Earlier in 2020, there was an inflection point when we all shifted from a mindset of “I just gotta get through this” to “This is my new reality. What can I do to be OK?”
We all reached this frame of mind at different times, particularly when we each individually moved up Maslow’s Hierarchy of Needs from the bottom two rungs to the top three. Or whenever we decided to stop hoarding toilet paper and canned food— whichever came first.
Being “OK” in the madness of 2020 involves taking care of yourself mentally and physically. We all know this is important, but why? AND HOW?
With work, I’m all about maximizing my productivity and making every minute count. But when it comes to taking care of myself physically, I’m the worst. While I watch others running 10 miles a day, you will catch me and my sweet tooth scooping ice-cream into coffee when I run out of oat milk. I’m not one to workout. In fact, I have always hated it. While I may not be the best example when it comes to physical wellbeing, I’m an honest one! And if I can work in a few small ways to take care of myself, then you can too.
Take a moment to breathe
Do you have 30-seconds to spare? Damn right you do… you are reading this blog post. I encourage you to take a break from reading after this paragraph. Set a 30-second timer on your phone, put yourself in a comfortable position, let your hands drop naturally, and breathe in and out— deeply and slowly.
Don’t you feel better? That’s because you just shifted your body closer to its “rest and digest (R&D)” mode and away from “fight or flight” mode. In R&D mode, your body is able to focus better, since you are supplying your brain with the necessary oxygen to work optimally. Apple Watch has a built in app to remind you to breathe, or you can check out Headspace, which has a section specifically for work.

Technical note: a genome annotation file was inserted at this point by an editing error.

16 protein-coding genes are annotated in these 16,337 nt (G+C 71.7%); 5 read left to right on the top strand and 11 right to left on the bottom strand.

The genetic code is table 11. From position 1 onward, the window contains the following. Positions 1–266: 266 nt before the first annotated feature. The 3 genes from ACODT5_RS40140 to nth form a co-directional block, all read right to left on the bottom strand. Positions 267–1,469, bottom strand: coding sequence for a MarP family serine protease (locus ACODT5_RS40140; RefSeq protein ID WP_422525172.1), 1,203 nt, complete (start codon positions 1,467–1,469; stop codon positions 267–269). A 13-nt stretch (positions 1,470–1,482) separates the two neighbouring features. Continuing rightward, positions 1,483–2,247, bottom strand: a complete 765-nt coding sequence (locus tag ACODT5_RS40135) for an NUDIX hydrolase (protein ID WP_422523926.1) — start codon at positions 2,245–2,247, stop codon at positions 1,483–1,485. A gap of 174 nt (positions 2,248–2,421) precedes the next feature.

Encourage yourself with repetition
Repetition is powerful. Just think about all of the actions/words that you repeat on a daily basis: inputting passwords, looking at your homescreen, texting loved ones, etc. These tiny things really add up.
A month ago, I switched my passwords to be encouraging.
Obviously, I’m not going to share what they are with you (duh!), but sometimes it is nice to type something like “YouMakeYourOwnLuck47” instead of your standard run-of-the-mill password. Think about what you need to hear often— affirmations, a mantra, whatever. Typing it regularly will help train your brain to believe it.
Do what you can stick to
Do I wish I loved jogging and yoga? Definitely.
Am I going to wake up one day and do one of these? Yes. Maybe!
Everyday? Hell no.
But you know what I can do everyday? Walk.
Sometimes it’s more important to do something consistently rather than your ultimate goal sparingly. I try not to beat myself up about not doing more, and instead concentrate on the things I can do. If you do something for 21 days consistently, it becomes a habit.
What is something tiny that you can commit to every day?
Here are some ideas:
- — Take 5 minutes to have your coffee in silence before starting your day of meetings
- — Before you go to sleep, read a few pages of a book
- — Reconnect with a different friend each day through text. They’ve been in your phone for 10 years, so you may as well!
Double up on good vibes
Grab a friend